On Friday, June 30th, the Supreme Court (SCOTUS) ended their session with their last cases. Two of the cases addressed challenges to President Biden’s student loan debt relief plan. The first case involved two individuals that sued because their loans did not qualify for loan forgiveness. The high court dismissed this case because it “lacked standing.”
In the second case, SCOTUS ruled that at least one state, Missouri, had standing to bring a lawsuit since they stood to lose money under the debt relief program. Reaching the question of whether President Biden had the authority to use the HEROES Act to erase about $400 billion in student debt, the court ultimately held that this was an illegal use of executive power and overturned the program. The decision immediately ends the debt relief that the Department of Education (ED) approved for 16 million borrowers and the pending applications of millions of others.
Justice Elena Kagan led the dissent, with Justices Sotomayor and Jackson joining, and said that the Court “declines to respect Congress’s decision to give broad emergency powers to the secretary of education. It does not let the political system, with its mechanisms of accountability, operate as normal. It makes itself the decision maker on, of all things, federal student-loan policy. And then, perchance it wonders why it has only compounded the ‘sharp debates’ in the country?”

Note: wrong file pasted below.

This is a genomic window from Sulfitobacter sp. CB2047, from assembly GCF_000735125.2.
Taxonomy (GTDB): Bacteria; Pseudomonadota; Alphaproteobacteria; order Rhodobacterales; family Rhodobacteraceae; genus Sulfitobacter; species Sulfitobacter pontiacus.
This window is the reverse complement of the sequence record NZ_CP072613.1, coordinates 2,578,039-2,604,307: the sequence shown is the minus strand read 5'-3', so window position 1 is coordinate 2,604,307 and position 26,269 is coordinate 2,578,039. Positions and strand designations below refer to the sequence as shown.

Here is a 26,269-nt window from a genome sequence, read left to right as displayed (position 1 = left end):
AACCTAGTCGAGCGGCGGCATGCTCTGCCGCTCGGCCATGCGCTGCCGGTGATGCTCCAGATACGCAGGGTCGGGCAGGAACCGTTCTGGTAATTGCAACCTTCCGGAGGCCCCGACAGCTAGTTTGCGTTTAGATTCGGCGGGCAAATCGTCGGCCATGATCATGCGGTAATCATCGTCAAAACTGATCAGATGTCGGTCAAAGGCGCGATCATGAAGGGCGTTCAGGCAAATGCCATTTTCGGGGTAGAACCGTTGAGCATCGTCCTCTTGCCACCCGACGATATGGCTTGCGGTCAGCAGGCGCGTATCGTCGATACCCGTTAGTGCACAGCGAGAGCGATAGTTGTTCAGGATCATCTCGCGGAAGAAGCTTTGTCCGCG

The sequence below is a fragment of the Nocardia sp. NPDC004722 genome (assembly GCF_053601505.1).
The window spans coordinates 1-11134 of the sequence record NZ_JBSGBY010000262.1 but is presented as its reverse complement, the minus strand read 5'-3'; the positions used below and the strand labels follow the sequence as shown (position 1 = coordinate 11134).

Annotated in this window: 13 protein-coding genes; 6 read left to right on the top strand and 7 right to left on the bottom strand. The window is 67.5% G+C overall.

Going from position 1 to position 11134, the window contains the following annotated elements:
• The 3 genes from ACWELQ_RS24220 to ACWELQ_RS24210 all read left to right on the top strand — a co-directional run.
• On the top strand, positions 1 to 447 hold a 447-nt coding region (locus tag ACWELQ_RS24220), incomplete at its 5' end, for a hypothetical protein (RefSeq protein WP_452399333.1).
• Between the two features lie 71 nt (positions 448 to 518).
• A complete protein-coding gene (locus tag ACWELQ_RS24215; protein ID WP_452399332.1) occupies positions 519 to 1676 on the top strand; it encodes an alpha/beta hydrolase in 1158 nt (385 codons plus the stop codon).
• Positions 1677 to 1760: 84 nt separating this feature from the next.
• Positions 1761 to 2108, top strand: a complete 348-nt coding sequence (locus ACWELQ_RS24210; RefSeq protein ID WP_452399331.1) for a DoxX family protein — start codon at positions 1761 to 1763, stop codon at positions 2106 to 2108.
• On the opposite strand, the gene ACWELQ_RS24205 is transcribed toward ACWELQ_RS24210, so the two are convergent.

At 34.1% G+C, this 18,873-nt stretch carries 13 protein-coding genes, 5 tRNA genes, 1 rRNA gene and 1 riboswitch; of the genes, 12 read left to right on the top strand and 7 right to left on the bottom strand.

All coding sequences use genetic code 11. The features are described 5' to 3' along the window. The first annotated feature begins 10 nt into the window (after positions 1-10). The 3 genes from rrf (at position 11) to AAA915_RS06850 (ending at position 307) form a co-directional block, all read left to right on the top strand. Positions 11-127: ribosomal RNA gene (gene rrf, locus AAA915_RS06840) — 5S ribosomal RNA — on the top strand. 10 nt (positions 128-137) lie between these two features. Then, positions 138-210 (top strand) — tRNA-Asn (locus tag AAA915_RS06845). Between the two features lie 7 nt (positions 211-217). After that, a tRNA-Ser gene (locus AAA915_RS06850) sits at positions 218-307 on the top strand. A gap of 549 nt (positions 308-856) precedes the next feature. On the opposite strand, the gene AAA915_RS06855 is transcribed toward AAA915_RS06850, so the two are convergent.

Still, the Court’s decision only affects Biden’s recently announced debt relief plan and does not change other important relief programs like Public Service Loan Forgiveness (PSLF) – a critical program for educators and public servants.
In response, President Biden announced a “new way forward” on student loan relief and a plan to approach a solution through the Higher Education Act. Acknowledging the hardship that this decision will cause for many American families, the Biden-Harris Administration is creating a temporary “on ramp” to loan repayment so that those that cannot pay their monthly bills will not face the threat of default and potential harm to their credit. The Department of Education has also finalized a new income-driven repayment plan that will reduce monthly payments for undergraduate loans, and for low-income borrowers their new payment will be $0. Borrowers can learn more and check if they qualify at studentaid.gov where they will also find the application later this summer.
Despite this decision, Congress still has the authority to act on student debt relief and college affordability more broadly. Though the Administration has started temporary programs, Congress must come together to support borrowers as the nation continues to recover and create long-term solutions to address college affordability.
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